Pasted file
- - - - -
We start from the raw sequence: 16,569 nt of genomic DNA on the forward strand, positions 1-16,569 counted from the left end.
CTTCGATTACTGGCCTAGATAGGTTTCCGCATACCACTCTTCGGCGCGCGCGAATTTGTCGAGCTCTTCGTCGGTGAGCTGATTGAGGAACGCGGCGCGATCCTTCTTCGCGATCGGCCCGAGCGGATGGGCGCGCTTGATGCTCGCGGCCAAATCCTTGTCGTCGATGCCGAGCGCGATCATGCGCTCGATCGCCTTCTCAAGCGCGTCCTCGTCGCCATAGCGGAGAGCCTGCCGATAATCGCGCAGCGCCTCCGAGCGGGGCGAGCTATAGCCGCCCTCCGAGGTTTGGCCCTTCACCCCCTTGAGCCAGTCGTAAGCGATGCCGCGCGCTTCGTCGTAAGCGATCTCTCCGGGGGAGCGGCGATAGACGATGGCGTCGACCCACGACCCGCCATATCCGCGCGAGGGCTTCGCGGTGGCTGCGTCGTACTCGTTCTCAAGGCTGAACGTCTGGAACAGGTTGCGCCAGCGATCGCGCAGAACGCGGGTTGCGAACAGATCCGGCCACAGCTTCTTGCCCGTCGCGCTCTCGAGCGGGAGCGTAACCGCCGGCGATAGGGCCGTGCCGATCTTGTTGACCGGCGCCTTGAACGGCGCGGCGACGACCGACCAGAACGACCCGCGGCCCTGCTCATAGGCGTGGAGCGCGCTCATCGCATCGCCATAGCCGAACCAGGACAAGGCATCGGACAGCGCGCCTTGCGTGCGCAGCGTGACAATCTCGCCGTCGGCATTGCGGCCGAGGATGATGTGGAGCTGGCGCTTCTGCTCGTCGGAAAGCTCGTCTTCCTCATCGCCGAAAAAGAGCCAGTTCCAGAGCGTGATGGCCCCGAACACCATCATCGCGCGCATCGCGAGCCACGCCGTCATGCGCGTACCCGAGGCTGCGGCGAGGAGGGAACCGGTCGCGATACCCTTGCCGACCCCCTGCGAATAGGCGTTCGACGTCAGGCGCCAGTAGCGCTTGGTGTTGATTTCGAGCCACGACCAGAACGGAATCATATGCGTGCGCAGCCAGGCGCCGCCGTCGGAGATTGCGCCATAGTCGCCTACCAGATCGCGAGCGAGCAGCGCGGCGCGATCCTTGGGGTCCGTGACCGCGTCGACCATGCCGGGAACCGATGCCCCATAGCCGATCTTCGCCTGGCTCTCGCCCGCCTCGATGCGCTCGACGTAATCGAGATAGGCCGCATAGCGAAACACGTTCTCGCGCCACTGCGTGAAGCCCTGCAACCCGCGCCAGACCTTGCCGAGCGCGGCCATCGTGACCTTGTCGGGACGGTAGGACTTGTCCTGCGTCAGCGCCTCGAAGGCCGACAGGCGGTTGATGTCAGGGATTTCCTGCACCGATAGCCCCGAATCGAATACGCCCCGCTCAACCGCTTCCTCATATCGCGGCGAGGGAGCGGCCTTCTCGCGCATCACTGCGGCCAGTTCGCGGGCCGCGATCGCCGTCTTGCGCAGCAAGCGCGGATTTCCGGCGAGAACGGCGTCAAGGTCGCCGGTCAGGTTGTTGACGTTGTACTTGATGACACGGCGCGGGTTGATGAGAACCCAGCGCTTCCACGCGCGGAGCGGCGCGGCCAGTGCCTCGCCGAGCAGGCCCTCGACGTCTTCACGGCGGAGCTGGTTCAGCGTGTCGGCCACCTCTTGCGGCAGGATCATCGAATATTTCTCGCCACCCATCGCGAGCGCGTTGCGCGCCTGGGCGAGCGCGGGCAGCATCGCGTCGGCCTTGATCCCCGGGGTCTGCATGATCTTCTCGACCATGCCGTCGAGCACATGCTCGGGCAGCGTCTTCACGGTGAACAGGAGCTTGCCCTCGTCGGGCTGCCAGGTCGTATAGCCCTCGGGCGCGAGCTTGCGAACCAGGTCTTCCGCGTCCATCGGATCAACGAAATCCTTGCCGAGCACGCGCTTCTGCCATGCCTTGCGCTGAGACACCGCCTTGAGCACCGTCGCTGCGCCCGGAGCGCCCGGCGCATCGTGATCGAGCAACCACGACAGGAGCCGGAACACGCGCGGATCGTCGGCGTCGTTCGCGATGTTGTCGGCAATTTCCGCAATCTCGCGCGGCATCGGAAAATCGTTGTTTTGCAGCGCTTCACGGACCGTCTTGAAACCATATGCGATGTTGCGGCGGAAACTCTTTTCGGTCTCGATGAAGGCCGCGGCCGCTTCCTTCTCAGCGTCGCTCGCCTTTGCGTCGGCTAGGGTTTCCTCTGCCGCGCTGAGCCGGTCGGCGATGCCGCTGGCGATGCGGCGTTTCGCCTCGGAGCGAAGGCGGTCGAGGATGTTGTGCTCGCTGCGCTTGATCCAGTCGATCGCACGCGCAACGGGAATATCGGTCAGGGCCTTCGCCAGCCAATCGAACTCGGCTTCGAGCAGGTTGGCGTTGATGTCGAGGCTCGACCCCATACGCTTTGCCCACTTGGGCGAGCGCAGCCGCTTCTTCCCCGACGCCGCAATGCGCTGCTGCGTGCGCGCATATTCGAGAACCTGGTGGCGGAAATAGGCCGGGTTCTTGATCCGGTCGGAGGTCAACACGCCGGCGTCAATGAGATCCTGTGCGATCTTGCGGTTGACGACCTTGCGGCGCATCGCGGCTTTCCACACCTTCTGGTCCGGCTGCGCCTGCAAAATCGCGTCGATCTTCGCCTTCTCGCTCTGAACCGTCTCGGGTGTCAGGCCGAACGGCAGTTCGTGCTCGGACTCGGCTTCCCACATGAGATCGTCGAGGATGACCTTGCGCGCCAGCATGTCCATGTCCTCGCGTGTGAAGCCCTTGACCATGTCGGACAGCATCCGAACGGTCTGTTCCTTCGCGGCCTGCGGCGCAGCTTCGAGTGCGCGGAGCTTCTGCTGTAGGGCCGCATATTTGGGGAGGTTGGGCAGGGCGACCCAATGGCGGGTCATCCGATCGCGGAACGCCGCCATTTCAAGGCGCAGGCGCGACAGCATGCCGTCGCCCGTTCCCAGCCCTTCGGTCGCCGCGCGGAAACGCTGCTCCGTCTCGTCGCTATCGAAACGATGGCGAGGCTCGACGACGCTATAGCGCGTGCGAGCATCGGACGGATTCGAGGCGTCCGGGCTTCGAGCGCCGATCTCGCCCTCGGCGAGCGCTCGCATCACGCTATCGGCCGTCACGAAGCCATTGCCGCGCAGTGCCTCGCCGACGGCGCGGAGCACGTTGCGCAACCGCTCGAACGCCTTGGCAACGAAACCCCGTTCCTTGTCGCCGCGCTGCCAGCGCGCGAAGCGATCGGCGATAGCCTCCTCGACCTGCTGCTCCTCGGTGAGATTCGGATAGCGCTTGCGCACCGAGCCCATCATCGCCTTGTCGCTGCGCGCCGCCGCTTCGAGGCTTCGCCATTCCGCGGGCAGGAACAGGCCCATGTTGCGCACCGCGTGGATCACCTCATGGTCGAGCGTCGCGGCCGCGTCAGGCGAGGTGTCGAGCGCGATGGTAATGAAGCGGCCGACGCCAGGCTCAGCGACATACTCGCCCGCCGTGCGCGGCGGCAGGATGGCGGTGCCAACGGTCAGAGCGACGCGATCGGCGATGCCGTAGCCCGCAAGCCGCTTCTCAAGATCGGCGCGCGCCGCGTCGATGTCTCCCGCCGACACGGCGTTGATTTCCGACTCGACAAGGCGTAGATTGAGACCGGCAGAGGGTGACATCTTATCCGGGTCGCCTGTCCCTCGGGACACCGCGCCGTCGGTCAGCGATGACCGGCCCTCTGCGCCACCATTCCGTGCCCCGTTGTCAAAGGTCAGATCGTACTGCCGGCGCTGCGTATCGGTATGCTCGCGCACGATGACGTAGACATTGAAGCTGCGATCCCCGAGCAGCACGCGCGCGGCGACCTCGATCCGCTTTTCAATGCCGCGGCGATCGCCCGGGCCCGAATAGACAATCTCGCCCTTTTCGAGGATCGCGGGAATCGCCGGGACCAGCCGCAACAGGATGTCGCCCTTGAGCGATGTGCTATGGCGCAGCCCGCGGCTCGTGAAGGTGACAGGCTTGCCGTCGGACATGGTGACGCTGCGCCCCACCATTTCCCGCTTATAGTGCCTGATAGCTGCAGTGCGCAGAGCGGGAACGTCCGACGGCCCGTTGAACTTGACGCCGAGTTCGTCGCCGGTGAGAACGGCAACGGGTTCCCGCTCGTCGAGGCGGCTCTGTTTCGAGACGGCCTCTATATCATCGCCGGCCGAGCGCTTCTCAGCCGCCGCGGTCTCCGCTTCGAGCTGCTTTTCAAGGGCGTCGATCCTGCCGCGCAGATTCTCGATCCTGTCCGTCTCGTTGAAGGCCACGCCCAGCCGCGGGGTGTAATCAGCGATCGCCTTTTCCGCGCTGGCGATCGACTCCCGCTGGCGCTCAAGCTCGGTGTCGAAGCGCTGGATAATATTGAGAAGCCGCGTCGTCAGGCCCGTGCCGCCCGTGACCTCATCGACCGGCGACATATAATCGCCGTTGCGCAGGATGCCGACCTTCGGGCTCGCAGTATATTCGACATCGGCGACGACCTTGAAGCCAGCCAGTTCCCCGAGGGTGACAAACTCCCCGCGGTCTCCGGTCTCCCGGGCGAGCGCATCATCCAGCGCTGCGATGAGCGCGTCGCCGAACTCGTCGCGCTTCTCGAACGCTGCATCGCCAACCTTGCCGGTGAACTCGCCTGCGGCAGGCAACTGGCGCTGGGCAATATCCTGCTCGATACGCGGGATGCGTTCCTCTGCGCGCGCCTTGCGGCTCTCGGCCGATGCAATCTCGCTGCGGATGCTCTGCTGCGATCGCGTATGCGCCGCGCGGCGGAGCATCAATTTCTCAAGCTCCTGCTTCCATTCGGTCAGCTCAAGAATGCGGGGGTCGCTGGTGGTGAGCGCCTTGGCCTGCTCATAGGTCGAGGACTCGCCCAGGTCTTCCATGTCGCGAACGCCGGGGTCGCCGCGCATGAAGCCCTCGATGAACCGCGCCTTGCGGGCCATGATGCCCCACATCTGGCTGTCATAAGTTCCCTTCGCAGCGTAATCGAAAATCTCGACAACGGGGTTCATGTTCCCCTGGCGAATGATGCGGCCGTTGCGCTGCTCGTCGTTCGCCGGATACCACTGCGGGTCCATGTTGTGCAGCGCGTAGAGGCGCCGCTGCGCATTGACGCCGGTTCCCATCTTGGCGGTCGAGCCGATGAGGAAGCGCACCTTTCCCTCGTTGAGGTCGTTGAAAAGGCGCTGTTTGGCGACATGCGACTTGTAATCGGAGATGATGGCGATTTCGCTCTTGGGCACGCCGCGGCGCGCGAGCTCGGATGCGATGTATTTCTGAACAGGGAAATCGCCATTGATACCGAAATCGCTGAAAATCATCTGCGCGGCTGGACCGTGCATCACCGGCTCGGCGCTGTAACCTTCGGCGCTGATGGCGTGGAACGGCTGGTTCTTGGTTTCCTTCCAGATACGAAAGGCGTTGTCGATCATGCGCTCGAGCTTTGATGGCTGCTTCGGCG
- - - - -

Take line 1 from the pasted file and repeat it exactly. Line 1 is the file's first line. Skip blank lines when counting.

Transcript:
We start from the raw sequence: 16,569 nt of genomic DNA on the forward strand, positions 1-16,569 counted from the left end.